Dark-gray cloud masses
Obscuring the horizon
Mile after mile after mile,
Traversing forested hills,
Skirting inaccessible jungles,
Swift as wing they covered
The face of earth.
Some did handsprings
Stamped their feet,
Clambered up hills,
Roaring and screaming,
Lakhs and lakhs of them,
The above excerpt from the Valmiki Ramayan’s ‘Yudhkand’ has for long been relevant to the birth of a new political discourse in India with Lord Rama at the epicentre in the dying decades of the twentieth century and thereafter. On several occasions a large number of citizens of contemporary India acted like characters described in these lines of the epic and at times they donned different garbs. On occasions, they have also not cheered the mythical hero, his memory or even sought to resurrect his dominance; but have often—like in Varanasi on one evening in May 2014—lined up on streets to cheer their own personification of the hero who, they believed, had capacity to provide them deliverance from bad days and ensure the arrival of the euphemistic achche din.
Hindu nationalistic politics in India from the mid-1980s has a fairly lengthy continuous narrative and can be viewed from different perspectives and with an assortment of stereotypes as main protagonists. Within the narrative of electoral politics, the dramastis personae was led—in the late-1980s and early-1990s by Lal Krishna Advani and by 2008 had begun to be increasingly dominated by Narendra Modi. In contrast, within the motley assembly of allied organizations of the Rashtriya Swayamsevak Sangh, in the late 1980s and 1990s there were ageing gents like the wiry Ashok Singhal who, though the inverse of Advani in gentility, articulated the same worldview. Though Singhal remains the Vishwa Hindu Parishad’s presiding deity, the organization has reached a crossroads. That however, is a different tract.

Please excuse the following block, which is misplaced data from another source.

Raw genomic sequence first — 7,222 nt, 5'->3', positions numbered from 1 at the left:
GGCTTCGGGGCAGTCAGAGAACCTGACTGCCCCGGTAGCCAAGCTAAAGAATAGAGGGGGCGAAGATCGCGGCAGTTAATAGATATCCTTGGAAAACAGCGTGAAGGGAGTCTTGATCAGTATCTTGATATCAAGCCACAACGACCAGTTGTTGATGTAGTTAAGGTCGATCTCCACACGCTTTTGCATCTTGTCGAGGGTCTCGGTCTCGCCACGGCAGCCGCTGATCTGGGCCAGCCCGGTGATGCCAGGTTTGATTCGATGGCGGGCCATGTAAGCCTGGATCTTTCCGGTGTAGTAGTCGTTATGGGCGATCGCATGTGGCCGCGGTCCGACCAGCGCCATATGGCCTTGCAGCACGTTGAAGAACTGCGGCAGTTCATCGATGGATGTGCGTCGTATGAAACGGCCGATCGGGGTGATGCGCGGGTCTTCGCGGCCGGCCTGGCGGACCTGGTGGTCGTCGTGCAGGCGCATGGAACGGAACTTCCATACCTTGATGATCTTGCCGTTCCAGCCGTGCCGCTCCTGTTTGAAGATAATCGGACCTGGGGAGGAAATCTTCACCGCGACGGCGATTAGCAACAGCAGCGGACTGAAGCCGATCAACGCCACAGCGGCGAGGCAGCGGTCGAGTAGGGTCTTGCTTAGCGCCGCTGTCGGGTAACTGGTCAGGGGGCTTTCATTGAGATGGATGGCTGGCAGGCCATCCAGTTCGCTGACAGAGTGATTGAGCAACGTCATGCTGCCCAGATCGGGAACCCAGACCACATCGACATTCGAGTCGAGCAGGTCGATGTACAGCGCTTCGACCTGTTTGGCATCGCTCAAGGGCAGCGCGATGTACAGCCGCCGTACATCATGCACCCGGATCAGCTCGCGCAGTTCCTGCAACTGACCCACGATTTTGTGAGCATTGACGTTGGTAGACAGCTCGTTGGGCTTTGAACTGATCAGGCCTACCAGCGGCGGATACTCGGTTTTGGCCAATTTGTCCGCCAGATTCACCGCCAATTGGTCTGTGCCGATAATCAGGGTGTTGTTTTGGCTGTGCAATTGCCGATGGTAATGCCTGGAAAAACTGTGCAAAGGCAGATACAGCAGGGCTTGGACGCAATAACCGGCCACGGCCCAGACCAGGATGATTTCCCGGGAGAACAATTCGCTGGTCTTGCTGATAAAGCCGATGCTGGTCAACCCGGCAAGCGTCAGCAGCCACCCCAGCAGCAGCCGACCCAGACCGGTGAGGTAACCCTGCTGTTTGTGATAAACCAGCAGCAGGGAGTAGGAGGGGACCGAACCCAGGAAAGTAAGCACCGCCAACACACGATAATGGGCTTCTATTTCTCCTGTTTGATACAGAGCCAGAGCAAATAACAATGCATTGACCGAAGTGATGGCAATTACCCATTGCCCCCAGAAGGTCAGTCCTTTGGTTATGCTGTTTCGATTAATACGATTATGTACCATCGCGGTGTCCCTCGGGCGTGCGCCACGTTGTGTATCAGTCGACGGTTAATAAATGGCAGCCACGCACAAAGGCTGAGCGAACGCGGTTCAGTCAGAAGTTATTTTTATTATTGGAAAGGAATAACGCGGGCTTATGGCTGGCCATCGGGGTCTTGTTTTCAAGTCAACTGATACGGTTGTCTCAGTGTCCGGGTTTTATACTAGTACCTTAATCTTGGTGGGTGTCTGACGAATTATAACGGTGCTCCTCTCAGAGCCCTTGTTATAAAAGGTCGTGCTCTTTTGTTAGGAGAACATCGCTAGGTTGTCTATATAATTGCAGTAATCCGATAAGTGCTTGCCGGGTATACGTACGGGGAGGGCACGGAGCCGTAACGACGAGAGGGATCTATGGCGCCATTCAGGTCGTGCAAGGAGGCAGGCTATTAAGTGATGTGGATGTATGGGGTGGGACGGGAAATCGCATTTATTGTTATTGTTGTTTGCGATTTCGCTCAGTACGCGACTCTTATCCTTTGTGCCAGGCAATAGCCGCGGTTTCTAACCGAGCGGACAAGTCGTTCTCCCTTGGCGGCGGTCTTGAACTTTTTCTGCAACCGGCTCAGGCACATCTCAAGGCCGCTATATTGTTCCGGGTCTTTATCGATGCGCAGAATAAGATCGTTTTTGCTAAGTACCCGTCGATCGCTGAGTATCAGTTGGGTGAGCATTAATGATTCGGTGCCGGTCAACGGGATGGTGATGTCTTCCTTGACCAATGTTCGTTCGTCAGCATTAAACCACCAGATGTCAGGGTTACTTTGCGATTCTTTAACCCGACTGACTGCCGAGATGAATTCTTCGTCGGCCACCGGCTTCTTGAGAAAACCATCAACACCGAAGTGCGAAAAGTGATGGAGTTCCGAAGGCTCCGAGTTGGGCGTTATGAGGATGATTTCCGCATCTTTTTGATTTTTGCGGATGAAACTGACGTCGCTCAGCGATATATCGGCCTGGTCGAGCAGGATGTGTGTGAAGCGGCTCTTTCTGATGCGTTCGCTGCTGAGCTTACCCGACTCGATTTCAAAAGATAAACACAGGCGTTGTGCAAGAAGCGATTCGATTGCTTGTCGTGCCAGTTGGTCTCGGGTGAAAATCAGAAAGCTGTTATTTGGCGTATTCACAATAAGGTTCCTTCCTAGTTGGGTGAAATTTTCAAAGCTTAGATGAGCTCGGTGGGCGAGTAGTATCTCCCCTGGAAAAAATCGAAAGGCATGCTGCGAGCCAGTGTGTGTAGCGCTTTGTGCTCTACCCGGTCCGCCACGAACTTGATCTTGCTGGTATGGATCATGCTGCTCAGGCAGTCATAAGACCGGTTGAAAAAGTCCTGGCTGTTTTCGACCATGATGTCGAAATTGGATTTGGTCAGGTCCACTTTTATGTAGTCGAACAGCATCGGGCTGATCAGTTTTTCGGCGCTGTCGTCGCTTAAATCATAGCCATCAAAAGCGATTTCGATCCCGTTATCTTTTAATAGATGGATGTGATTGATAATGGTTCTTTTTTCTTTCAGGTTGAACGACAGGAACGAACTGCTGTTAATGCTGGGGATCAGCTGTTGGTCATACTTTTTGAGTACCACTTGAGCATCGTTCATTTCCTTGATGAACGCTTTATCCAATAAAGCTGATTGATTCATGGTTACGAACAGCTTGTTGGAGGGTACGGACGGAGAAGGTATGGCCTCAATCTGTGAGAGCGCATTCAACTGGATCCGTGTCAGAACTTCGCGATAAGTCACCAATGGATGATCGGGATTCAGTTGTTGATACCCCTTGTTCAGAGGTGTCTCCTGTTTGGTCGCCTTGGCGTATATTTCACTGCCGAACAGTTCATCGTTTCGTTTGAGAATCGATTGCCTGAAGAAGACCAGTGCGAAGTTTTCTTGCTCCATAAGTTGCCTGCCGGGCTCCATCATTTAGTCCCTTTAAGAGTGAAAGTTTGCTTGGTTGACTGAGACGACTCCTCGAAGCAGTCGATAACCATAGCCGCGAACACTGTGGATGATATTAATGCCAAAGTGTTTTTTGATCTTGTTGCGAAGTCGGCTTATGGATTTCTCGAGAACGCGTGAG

As a reporter writing on the Ayodhya dispute in the years immediately after the locks were controversially opened and the shrine thrown open to Hindu devotees, there was a maze to wade through—literally to the actual site in Ayodhya past the numerous bylanes and hundreds of temples—both forsaken and engaged. There was also this complex web of organizations, bodies and individuals, each claiming the stewardship of the agitation. For a long time it was tough to comprehend the interdependence of these organizations and how a set up like the Shri Ram Janabhoomi Mukti Yagna Samiti was linked to the VHP. Or for that matter how the VHP was structured and what was the extent of control that the Kendriya Mag-darshak Mandal had on this affiliate of the Rashtriya Swayamsevak Sangh. Eventually the term Sangh Parivar came to be coined by a smart alec in the late 1980s. But the question still remained about one very important component of the Ram Janam-bhoomi Movement—the sadhus. With whom were they to be categorized? Were they not a bit of an oddity, lending religious sanctity to a movement which was essentially political?